Books I Loathed discussion

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Loathed Authors > Anne Rice

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message 1: by Graymarketinggroup (last edited Aug 25, 2016 11:36AM) (new)

Graymarketinggroup Ok, so everyone *raves* about her... So sorry, but I am a vamp lover, and her vamp books stink!! (IMHO) To be fair, I like the Beauty books she wrote under a different name, although they are a tad heavy (?wrong word, but can't think of the right one)..


message 2: by Alex (last edited Aug 25, 2016 11:42AM) (new)

Alex (alexinmadison) | 64 comments Can I just "ditto" Sherri's comment? That's EVERYTHING I need to say about Rice and her books. Exactly. Verbatim. Etc.


message 3: by [deleted user] (new)

I read Interview With The Vampire 3 (count 'em THREE) times because people tried to convince me that Anne Rice is a great writer. They said I had to be missing something because Interview was "brilliant". After 3 reads, Interview, for me anyway, continues to stink, and I'm not reading it again just to be convinced otherwise because... well, been there, done that. Enough.


message 4: by Christina (last edited Aug 25, 2016 11:45AM) (new)

Christina | 17 comments I will admit to enjoying the following Anne Rice novels: Interview; Queen of the Damned; Memnoch the Devil. Some of her books are fun, but they are not the begin-all and end-all some fans claim them to be. The fact that some little gothlings seem to think she is their prophetess disturbs me on multiple levels.

But nothing, I believe, was worse in her catalog than her Mayfair Witches series. Dear gods can we get through the verbose, rambling descriptions to something resembling plot and dialogue.

But if you think Rice is bad, take a look at Laurel K Hamilton. She should give up the idea that her books are horror and just market them as what they are, vampire porn. At least Rice attempts a plot.


message 5: by Jessica (last edited Aug 25, 2016 11:45AM) (new)

Jessica Sherri is so right about the "one-handed" value of the Beauty books, if you dig that sort of thing.

The only Anne Rice book I ever enjoyed was the one about the castrati in Venice, and that was because I was doing a data entry job and listening to it read on tape by Tim Curry, which was a wonderful bit of casting. It needed that wonderful campy scene chewing that he provided.


message 6: by Laura (last edited Aug 25, 2016 11:45AM) (new)

Laura | 29 comments Jessica, did you ever read Feast of All Saints? It's about the colored people in New Orleans - all the different social strata and how they interact (mulatto, quadroon, etc.). I enjoyed that one.


message 7: by Alex (last edited Aug 25, 2016 11:45AM) (new)

Alex (alexinmadison) | 64 comments I LOVED Feast of All Saints. I read it after having read Interview and was much more intrigued with Feast's social history lesson.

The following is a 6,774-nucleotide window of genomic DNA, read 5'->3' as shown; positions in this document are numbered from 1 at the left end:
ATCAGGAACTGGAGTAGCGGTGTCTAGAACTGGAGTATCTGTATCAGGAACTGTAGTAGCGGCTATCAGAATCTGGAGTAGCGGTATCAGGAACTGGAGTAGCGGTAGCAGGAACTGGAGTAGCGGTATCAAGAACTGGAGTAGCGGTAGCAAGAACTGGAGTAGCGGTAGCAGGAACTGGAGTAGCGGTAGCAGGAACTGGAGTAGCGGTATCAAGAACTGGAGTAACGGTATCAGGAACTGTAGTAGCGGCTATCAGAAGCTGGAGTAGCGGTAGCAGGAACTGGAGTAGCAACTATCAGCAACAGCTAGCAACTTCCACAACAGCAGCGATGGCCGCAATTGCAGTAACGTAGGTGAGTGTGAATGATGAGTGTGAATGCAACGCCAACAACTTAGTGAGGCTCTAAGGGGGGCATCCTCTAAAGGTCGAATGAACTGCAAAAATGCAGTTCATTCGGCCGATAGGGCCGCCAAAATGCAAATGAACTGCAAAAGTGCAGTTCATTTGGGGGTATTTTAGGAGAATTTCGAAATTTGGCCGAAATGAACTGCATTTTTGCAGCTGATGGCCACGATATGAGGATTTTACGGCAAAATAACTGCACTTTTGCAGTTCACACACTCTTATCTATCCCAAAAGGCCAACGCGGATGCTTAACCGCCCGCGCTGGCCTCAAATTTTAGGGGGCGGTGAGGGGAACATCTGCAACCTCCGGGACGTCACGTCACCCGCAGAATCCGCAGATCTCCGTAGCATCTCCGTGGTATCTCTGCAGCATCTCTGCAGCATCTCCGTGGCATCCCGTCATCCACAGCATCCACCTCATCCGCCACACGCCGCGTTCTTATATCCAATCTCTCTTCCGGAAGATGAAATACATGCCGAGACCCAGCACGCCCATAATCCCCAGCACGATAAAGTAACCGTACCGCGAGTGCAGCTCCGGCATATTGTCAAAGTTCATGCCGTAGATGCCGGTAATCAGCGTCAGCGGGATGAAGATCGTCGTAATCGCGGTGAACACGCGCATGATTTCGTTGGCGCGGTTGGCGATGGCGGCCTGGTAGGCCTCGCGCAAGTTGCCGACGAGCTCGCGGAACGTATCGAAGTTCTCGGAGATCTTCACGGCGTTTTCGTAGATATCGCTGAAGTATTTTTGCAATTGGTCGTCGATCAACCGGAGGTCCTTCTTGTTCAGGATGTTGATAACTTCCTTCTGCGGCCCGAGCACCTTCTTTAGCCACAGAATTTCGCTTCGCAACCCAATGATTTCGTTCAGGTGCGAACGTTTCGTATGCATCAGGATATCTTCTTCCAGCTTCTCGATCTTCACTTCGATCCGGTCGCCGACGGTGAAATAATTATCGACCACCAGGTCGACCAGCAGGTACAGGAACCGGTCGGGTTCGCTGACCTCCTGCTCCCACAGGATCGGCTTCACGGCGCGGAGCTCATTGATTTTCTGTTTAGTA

I ditto Christina's distain for the Mayfair series. I never even got through the first book. All that bouncing back and forth between "books" and no real plot development. *shudder* Gave me a headache.

"The fact that some little gothlings seem to think she is their prophetess disturbs me on multiple levels." ROTFLMAO


message 8: by Paul (new)

Paul (canisfirebrand) I have to echo some of the statements here.

I started reading her Vampire series after viewing Interview with the Vampire. Or is it Interview with a Vampire? I can never keep it straight.

I enjoyed the movie for what it was. The movie, while nothing noteworthy or spectacular, provided an entertaining evening with a decent story.

I picked up the book and read through it. I actually did enjoy reading the story and some of the information that was left out or changed for the movie.

I should have stopped at that point. For as much as I enjoyed reading the first book, the second was a chore. The Vampire Lestat just seemed to jump all over with little care for expanding on the information provided. It caps off with quite a ridiculous ending sequence.

I half-heartedly read The Queen of the Damned and thought it to be a bit better then Lestat. Then, I made the mistake of watching the movie version. I cannot honestly believe that was allowed to pass for the theatrical version of the book. It was as if the writer of the movie took from his adaption of the book that the title was Queen of the Damned and it had vampires in it. I, at times, thought I was watching a totally different movie.

After that, I stopped reading the series. I still have them, but I have no desire to finish the series at this point.


message 9: by Sandi (new)

Sandi (sandikal) Manky, are you a masochist? I don't care what other people say about a book; if I hate it, I hate it. I definitely won't read a hated book a second, much less a third, time.

The only exception has been "Stranger in a Strange Land". I read it about 25 years ago and hated it with a passion. I recently re-read it for a group. I still hated it, but I also found things I liked about it. More importantly, I was better able to articulate what I hated about it. Now, "Stranger in a Strange Land" is a science fiction classic; I don't think Anne Rice books would fall under any kind of "classic" label.


Bbfirecracker Berman | 7 comments The only real reason I finished Interview With the Vampire was because I liked the movie and want to see the similarities. I had heard of Anne Rice and was excited to read it, but was sorely disappointed. Mainly I hate her writing style and characterization. Her huge paragraphs, lack of emotion, and flat and unlikable characters are reminiscent of some of the classics, with the difference that most of the classics are actually interesting. I have read portions or Lestat and Armand, and cannot believe this stuff is actually popular. She drained all the magic out of the vampire genre and left behind volumes of dried out homosexuals drinking blood.


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